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Betting on Game Shows to Strike It Rich

Television: With the demise of a spate of talk fests, programmers are tuning back into a familiar format.


It had to happen eventually.

After several television seasons in which an astonishing variety of people decided to host syndicated talk shows for fun and profit--comedians and faded movie stars, a best-selling author, a former Planned Parenthood president, the onetime mayor of Cincinnati--the twilight of talk is descending.

All of the nine shows that debuted last fall, many of them "Ricki Lake" clones with precocious young hosts, have been yanked. Ratings for a number of established shows tumbled, too, as market saturation struck at last.

And what bold new idea will be introduced to enliven daytime and early-evening TV?

Syndicators and cable networks are reviving that old staple, the 30-minute, bells 'n' buzzers game show. Half a dozen will be competing for viewers this fall, with an even bigger wave of games poised to flood airwaves in fall 1997.

Programmers, says Dick Kurlander of Petry Television, which sells commercial time on behalf of local stations, are "intrigued with the possibility of striking gold with another 'Wheel of Fortune' or 'Jeopardy!' "

The first entry made its debut last week, hosted by the ever-beaming Wink Martindale: "Debt" is shown weekdays at 6:30 p.m. on the Lifetime channel.


Full of time-tested elements--a game board with categories, alarmingly ebullient contestants, elimination rounds, shouted advisories from the audience--it offers a different kind of payoff. Winners get several thousand dollars with which to eradicate real-life loans or credit card balances, which allows the announcer to proclaim the venerable Martindale "the Crown Prince of Credit! The Duke of Debt!"

Next Monday, USA Network plans to unveil one of several relationship games, indicating perhaps that the boyfriend-girlfriend and your-cheatin'-heart themes so integral to talk shows aren't going away. "The Big Date," on which a contestant poses silly questions to three members of the opposite sex and chooses one--sound familiar?--will be hosted by Mark Walberg, one of the young hopefuls whose talk shows were canceled this season.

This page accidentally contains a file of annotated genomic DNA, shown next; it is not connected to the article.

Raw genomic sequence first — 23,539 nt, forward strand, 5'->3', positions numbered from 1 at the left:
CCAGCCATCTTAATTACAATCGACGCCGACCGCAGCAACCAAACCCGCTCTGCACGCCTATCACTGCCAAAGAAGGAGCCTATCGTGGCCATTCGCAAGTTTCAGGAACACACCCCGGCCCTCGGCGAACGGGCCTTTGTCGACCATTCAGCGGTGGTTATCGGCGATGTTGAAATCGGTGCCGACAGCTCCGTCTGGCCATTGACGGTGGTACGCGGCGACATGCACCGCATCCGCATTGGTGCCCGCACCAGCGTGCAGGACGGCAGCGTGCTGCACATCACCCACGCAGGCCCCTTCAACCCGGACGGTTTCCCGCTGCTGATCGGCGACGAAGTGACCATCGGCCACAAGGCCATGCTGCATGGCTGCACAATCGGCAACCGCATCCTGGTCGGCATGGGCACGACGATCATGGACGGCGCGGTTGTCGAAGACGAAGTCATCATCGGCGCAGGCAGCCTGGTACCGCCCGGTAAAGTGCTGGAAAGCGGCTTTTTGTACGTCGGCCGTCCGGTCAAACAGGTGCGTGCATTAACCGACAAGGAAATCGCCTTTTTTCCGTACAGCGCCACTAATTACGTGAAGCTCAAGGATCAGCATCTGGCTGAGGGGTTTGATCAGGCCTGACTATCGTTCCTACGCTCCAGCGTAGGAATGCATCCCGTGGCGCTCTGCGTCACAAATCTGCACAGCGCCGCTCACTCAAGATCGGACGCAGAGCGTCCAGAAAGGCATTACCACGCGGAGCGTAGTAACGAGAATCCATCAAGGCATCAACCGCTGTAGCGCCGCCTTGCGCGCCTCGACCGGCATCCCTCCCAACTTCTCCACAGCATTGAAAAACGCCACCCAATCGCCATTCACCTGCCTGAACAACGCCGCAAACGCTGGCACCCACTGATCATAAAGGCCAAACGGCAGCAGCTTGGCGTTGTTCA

Cable's fx plans to debut its own daily game show, "No Relation," starting Aug. 12. It comes from Dick Clark's production company and will feature celebrity panelists trying to figure out which member of a family is actually an impostor.

By fall, there'll be no place to hide. Updated versions of "The Dating Game" and "The Newlywed Game" will air back to back on 160 stations nationwide. Tribune Entertainment, which syndicates "Geraldo," is unveiling still another date show, called "BZZZ!" because of the buzzer with which a contestant can dismiss a candidate who's insufficiently datable. (Yes, it is the unholy offspring of "The Dating Game" and "The Gong Show," Tribune President Dick Askin acknowledges. "A little more polite, but it's the same principle.")

Thirty stations have signed on to produce local versions of "Know It Alls," invented by former NBC programming chief Brandon Tartikoff, now in its third successful season in New Orleans (where it was called "N.O. It Alls").

The idea is to ask questions based on local lore, personalities and culture (cooking and restaurants are big categories in the Big Easy), thus drawing local audiences and, not coincidentally, local advertisers.

There's more. Tribune has acquired the right to revive and revamp the Mark Goodson hits of bygone decades: "The Match Game," "Tattletales," maybe even "Beat the Clock." Tartikoff is pitching "Big Deal," a younger and more preposterous updating of "Let's Make a Deal," to Fox as a prime-time show, possibly with a syndicated daytime version to follow.

"It's sort of the 'Indiana Jones' version," Tartikoff says. In the pilots shot for Fox, "we smashed cars. We had men dressing as women. We had a mechanical bucking bull, like in 'Urban Cowboy.' " And no one was in costume except for Little Richard, who was part of the show.

There's even talk of the ultimate cross-promotion, a game show that would simultaneously boost both washed-up celebrities and that proliferating theme restaurant: "Planet Hollywood Squares."

As with most TV trends, we've been here before. The game show, Kurlander says, "has as great a failure rate as talk shows--it's just that we have a short memory."

A raft of games crashed and burned in the late '80s and early '90s, including "Monopoly," two different attempts to syndicate "The Price Is Right" and "Trump Card" (a genuflection to that ultimate '80s guy, Donald Trump). The new crowd faces similar peril.

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